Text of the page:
Learn more about James Macpherson
 Early life
He was born at Ruthven in the parish of Kingussie, Badenoch, Inverness-shire, Highland. In 1753, he was sent to King's College, Aberdeen, moving two years later to Marischal College (the two institutions later became the University of Aberdeen). He also studied at the University of Edinburgh, but took no degree. He is said to have written over 4,000 lines of verse while a student, but though some of this was published, notably The Highlander (1758), he afterwards tried to suppress it.
 Collecting Scottish Gaelic poetry
On leaving college, he returned to Ruthven to teach in the school there. At Moffat he met John Home, the author of Douglas, for whom he recited some Gaelic verses from memory. He also showed him manuscripts of Gaelic poetry, supposed to have been picked up in the highlands and islands, and, encouraged by Home and others, he produced a number of pieces translated from the Scottish Gaelic, which he was induced to publish at Edinburgh in 1760 as Fragments of Ancient Poetry collected in the Highlands of Scotland. Dr Hugh Blair, who was a firm believer in the authenticity of the poems, raised a subscription to allow Macpherson to pursue his Gaelic researches.
In the autumn he set out to visit western Inverness-shire, the islands of Skye, North Uist, South Uist and Benbecula. He obtained manuscripts which he translated with the assistance of Captain Morrison and the Rev. A Gallie. Later in the year he made an expedition to Mull, Argyll, when he obtained other manuscripts.
In 1761 he announced the discovery of an epic on the subject of Fingal (based on the Irish mythological character Fionn mac Cumhaill) written by Ossian (based on Fionn's son Oisín), and in December he published Fingal, an Ancient Epic Poem in Six Books, together with Several Other Poems composed by Ossian, the Son of Fingal, translated from the Gaelic Language, written in the musical measured prose of which he had made use in his earlier volume. Temora followed in 1763, and a collected edition, The Works of Ossian, in 1765.
The authenticity of these so-called translations from the works of a 3rd century bard was immediately challenged in England, and Dr. Samuel Johnson, after some local investigation, asserted (in A Journey to the Western Islands of Scotland, 1775) that Macpherson had found fragments of ancient poems and stories, which he had woven into a romance of his own composition. Macpherson is said to have challenged Johnson, who replied that he was not to be deterred from detecting what he thought a cheat by the menaces of a ruffian. Macpherson never produced his originals, which he refused to publish on the grounds of expense. Modern scholars tend to agree with Johnson's assessment.
 Later works
In 1764 he was made secretary to General Johnstone at Pensacola, Florida, and when he returned, two years later, to Great Britain, after a quarrel with Johnstone, he was allowed to retain his salary as a pension. He went on to write several historical works, the most important of which was Original Papers, containing the Secret History of Great Britain from the Restoration to the Accession of the House of Hanover, to which are prefixed Extracts from the Life of James II, as written by himself (1775). He enjoyed a salary for defending the policy of Lord North's government, and held the lucrative post of London agent to Mahommed Ali, nabob of Arcot. He entered parliament in 1780, as Member of Parliament for Camelford and continued to sit until his death. In his later years he bought an estate, to which he gave the name of Belville, in his native county of Inverness, where he died.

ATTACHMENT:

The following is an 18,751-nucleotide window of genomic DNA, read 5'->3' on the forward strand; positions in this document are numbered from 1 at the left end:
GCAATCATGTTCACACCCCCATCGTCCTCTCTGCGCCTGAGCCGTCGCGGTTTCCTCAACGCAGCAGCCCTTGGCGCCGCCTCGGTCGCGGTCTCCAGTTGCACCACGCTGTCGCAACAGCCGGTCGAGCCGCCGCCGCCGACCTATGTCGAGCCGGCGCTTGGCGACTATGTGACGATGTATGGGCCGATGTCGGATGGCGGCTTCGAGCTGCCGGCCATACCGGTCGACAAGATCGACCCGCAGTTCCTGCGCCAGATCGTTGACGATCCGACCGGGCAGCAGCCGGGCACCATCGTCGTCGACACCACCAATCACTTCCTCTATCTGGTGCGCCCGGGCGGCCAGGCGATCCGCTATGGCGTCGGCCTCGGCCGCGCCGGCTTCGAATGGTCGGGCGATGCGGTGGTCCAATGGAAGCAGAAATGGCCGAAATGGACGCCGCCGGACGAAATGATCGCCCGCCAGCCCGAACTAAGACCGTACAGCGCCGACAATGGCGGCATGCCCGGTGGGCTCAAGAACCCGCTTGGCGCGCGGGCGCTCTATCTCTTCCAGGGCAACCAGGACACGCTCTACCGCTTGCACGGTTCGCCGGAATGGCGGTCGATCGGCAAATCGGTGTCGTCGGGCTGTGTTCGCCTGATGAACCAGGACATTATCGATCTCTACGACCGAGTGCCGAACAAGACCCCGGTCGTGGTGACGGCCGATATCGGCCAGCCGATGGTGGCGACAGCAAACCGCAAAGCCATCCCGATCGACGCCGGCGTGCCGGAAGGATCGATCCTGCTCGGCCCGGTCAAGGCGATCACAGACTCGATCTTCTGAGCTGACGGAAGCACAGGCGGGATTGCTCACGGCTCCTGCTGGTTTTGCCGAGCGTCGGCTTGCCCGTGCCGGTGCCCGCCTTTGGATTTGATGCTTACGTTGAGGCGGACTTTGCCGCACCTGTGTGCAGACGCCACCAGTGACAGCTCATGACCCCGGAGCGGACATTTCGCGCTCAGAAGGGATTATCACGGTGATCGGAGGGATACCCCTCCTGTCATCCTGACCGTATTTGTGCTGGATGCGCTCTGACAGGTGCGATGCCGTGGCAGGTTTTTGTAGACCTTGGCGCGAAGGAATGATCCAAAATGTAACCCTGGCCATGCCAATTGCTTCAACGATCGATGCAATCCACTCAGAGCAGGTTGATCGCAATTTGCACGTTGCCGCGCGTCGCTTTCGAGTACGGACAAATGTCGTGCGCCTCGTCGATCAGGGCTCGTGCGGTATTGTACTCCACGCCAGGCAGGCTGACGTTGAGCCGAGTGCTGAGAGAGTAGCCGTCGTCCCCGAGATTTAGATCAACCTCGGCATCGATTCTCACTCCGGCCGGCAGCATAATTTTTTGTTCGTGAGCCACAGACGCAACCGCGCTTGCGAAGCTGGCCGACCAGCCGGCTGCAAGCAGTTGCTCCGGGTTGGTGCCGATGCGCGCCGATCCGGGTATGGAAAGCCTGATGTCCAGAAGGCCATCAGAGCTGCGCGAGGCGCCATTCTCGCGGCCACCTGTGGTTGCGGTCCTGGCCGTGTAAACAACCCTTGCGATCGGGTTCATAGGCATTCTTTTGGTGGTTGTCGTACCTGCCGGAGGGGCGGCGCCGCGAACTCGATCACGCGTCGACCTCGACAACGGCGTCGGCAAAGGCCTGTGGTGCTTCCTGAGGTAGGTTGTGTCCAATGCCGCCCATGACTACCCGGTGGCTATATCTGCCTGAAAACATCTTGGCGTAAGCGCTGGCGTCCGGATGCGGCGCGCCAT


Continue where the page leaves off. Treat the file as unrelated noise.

After Macpherson's death, Malcolm Laing, in an appendix to his History of Scotland (1800), propounded the extreme view that the so-called Ossianic poems were altogether modern in origin, and that Macpherson's authorities were practically non-existent. Much of Macpherson's matter is clearly his own, and he confounds the stories belonging to different cycles. But apart from the doubtful morality of his transactions he must still be regarded as one of the great Scottish writers. The varied sources of his work and its worthlessness as a transcript of actual Celtic poems do not alter the fact that he produced a work of art which by its deep appreciation of natural beauty and the melancholy tenderness of its treatment of the ancient legend did more than any single work to bring about the romantic movement in European, and especially in German, literature. It was speedily translated into many European languages, and Herder and Goethe (in his earlier period) were among its profound admirers. Goethe incorporated his translation of a part of the work into his novel The Sorrows of Young Werther. Melchiore Cesarotti's Italian translation was one of Napoleon's favourite books.
 Sources for further reading
- "The Poems of Ossian and other related Works", ed. Howard Gaskill, introd. Fiona Stafford, (Edinburgh: Edinburgh University Press, 1996)
- The Reception of Ossian in Europe, edited by Howard Gaskill, (London: Thoemmes Continuum, 2004).
- "The Sublime Savage", by Fiona Stafford
- "Ossian Revisited*, by Howard Gaskil (ed.)
 External links
- Literary Encyclopedia: Ossian
- Significant Scots - James MacPherson
- Popular Tales of the West Highlands by J. F. Campbell Volume IV (1890)
- Works by James Macpherson at Project Gutenberg
This article incorporates text from the Encyclopædia Britannica Eleventh Edition, a publication now in the public domain.cs:James Macpherson de:James Macpherson es:James Macpherson it:Canti ossianici pl:James Macpherson ru:Макферсон, Джеймс sv:James Macpherson